Book 6: The Poisonwood Bible

IMG_2838The Poisonwood Bible by Barbara Kingsolver
Book: 6/52
Completed: September 19, 2015
Purchased: Borrowed from Francis

This book was fantastic, but it should have ended 2/3 of the way through. Barbara Kingsolver failed to capture the same spark when the characters moved into adulthood as she did when they were children. When they each separated, it became a series of incomplete and rushed narratives rather than an intricate and playful 5 perspectives of a shared experience. Unfortunately, that continued for nearly half of the novel. It was enjoyable, but I spent a long time hoping the book would recapture what it never managed to.

As with The Sheltering Sky, The Poisonwood Bible was reminiscent of Heart of Darkness. Perhaps more directly influenced in ways, Kingsolver gave more insight into the humanity of the natives than Conrad or Bowles. Still, there was always the sense that the main characters could never fully integrate into the culture they were flung into.

Part of the reason why I so deeply enjoyed reading this book was because it connected with some of my own experiences, both first and second-hand. When I was 17, I travelled to Kenya and was more or less isolated in a small city there while doing volunteer work. Kenya of the early 2000’s is in no way like the Belgian Congo during the mid-2oth century, but I felt that my experience lent to my ability to visualize the culture and landscape being described.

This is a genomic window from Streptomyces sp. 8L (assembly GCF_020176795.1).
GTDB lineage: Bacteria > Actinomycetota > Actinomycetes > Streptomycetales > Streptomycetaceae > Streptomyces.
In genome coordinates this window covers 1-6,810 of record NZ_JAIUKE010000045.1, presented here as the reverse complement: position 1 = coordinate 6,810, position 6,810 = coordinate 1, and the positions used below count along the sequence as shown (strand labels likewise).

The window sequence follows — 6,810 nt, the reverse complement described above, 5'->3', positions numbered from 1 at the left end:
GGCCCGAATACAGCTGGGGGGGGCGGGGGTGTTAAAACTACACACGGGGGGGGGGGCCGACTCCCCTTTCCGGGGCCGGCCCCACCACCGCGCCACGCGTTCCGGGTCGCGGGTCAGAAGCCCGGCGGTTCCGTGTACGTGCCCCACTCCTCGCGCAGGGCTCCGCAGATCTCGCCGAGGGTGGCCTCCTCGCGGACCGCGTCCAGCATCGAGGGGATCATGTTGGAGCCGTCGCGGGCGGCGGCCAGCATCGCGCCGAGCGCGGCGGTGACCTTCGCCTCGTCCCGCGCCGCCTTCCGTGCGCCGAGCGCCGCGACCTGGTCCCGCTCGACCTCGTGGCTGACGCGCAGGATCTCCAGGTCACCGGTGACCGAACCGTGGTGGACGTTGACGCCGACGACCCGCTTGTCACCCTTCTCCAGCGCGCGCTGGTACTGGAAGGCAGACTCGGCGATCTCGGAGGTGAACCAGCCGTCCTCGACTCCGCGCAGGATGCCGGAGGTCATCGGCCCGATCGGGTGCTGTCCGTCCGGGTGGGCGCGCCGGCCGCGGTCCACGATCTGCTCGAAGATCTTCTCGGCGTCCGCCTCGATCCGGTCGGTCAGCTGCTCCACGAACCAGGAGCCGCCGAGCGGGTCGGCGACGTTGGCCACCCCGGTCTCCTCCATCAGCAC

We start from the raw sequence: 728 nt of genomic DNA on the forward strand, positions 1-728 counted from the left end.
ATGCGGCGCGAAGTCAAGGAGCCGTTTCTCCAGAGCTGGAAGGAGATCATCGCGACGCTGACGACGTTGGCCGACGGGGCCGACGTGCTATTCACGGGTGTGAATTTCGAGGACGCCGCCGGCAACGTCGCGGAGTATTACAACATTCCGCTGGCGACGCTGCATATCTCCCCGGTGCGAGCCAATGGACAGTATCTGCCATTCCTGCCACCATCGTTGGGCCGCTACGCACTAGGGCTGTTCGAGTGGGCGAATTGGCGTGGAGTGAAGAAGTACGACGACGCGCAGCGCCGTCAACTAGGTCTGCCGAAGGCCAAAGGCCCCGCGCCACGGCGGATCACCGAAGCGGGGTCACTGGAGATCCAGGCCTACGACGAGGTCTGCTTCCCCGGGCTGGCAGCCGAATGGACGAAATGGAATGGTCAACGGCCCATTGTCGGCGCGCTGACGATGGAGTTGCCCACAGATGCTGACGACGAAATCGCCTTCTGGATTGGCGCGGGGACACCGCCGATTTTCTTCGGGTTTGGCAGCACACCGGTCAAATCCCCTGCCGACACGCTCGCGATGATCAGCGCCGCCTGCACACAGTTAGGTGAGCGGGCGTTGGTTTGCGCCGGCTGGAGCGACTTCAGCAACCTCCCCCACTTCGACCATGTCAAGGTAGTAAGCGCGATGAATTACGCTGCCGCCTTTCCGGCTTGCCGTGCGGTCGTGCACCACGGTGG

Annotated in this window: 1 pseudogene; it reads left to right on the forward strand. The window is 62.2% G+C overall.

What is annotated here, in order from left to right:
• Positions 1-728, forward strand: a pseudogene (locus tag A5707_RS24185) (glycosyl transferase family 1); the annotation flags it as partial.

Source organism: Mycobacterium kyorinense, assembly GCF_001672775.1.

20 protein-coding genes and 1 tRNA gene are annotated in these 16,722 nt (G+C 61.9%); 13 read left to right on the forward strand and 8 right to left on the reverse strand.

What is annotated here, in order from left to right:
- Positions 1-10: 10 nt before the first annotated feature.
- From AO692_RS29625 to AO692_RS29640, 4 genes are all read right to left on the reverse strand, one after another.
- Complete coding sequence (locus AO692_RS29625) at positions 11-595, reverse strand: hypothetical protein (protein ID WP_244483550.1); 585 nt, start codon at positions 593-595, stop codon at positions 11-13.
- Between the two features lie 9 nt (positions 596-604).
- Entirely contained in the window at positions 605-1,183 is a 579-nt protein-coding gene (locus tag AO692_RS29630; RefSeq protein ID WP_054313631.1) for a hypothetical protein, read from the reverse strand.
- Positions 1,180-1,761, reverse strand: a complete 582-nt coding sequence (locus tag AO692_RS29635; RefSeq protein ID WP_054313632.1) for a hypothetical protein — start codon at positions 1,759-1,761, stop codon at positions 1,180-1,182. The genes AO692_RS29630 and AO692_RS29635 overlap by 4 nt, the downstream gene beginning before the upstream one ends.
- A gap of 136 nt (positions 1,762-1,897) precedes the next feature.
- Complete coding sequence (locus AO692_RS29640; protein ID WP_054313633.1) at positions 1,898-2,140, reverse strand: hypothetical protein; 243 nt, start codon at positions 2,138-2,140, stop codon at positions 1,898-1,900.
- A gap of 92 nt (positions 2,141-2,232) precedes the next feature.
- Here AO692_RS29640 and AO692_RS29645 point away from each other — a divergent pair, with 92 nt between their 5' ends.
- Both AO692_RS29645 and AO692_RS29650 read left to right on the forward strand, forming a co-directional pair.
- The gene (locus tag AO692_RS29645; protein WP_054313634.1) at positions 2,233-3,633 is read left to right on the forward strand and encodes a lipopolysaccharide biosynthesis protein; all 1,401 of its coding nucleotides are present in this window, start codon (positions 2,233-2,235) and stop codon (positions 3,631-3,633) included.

I was also reminded of how I presume to imagine my mother’s childhood. She is one of four daughters of a mother who is very smart but prone to staying in bed for periods of time. The five of them lived under my grandfather, who is a passionate and forceful man with difficultly relating to others and prone to waxing extremely religious. As children, they were subject to his whim dragging them across the country repeatedly, once nearly moving to Iran on the eve of the terrorism of the 1972 Munich Olympics, which cancelled their trip. I haven’t spent an abundance of time with these relatives, and so it is very easy for me to assign what little I know of them to characters, thereby filling in the gaps of the people that I suppose them to be. Hopefully I do them no insult in doing so.

Would I read more by this author?: Eagerly.

Rating: 8/10 (first half 10/10)



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